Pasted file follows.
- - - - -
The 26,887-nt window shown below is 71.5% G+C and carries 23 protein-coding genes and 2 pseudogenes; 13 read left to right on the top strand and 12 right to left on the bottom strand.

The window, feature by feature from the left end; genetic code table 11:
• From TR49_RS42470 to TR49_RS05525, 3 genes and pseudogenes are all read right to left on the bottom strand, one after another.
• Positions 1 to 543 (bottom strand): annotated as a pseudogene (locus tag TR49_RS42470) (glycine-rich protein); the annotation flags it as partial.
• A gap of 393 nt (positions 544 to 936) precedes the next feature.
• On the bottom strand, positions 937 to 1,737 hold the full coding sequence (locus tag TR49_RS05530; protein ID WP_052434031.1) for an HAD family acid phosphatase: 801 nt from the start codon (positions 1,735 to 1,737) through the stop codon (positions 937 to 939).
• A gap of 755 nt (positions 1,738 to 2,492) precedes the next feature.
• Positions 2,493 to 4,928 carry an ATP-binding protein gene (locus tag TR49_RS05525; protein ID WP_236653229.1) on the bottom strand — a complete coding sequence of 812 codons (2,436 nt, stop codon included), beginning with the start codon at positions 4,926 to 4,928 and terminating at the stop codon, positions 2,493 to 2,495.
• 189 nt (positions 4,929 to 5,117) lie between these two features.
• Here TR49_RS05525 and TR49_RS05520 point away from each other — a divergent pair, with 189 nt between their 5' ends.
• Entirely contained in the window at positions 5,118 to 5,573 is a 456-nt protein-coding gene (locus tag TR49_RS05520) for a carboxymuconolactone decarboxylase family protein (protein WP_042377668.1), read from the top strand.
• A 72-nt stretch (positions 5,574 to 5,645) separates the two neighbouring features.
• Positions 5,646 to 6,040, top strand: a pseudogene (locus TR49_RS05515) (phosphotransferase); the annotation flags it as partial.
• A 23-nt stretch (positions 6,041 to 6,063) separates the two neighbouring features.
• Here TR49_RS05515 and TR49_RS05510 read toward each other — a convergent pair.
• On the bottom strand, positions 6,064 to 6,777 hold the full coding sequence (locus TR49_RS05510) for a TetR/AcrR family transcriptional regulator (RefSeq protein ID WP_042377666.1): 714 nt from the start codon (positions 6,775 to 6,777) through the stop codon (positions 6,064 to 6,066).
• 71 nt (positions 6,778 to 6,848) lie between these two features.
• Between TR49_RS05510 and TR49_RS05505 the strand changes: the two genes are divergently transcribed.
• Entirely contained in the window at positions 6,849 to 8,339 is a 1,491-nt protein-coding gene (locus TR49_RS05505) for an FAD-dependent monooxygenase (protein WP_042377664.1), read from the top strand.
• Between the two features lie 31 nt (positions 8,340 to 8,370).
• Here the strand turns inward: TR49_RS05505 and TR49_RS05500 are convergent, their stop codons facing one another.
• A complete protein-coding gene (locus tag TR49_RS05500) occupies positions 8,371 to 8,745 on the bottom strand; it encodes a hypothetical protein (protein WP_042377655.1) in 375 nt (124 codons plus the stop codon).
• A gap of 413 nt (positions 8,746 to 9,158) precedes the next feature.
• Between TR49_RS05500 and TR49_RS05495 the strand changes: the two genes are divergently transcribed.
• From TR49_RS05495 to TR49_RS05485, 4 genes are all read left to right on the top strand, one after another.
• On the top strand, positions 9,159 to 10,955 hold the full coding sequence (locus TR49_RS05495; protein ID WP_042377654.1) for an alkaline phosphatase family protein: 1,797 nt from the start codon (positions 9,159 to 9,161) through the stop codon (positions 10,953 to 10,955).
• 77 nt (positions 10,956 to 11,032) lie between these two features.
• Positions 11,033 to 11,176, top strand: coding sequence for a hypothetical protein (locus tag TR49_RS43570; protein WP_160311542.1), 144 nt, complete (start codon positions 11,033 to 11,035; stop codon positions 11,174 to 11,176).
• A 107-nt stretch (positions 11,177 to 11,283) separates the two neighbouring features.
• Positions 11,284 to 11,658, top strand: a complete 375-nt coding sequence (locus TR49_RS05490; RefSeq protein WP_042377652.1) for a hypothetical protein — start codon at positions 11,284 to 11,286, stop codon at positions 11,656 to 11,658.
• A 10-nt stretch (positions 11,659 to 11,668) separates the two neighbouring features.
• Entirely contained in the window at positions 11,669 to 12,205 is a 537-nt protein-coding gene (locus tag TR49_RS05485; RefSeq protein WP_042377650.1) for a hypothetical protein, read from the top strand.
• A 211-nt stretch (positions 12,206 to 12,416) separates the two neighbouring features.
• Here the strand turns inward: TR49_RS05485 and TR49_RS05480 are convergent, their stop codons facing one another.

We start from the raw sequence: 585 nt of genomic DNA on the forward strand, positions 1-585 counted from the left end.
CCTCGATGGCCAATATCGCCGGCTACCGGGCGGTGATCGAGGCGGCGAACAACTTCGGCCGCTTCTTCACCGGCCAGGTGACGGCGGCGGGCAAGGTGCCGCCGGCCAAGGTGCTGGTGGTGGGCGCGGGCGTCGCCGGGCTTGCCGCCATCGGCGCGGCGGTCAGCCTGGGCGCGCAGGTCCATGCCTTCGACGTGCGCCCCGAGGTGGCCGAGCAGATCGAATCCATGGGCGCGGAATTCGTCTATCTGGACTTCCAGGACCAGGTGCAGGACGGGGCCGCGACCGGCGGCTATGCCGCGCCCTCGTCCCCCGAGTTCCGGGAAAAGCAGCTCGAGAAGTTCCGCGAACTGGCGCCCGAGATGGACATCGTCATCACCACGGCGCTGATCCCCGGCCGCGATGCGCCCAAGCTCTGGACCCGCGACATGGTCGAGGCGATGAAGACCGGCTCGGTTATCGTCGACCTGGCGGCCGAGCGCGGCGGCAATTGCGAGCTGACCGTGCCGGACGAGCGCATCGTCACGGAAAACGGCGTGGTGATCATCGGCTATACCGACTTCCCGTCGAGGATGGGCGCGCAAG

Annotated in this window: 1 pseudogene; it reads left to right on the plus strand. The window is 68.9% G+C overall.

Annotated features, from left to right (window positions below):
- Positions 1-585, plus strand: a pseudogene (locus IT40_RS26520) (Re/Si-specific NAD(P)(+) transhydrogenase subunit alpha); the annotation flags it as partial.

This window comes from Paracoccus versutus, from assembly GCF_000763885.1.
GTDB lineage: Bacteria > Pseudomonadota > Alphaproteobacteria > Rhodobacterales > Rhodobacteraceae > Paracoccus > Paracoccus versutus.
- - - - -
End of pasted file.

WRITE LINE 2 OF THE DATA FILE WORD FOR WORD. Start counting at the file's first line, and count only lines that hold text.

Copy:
The window, feature by feature from the left end; genetic code table 11: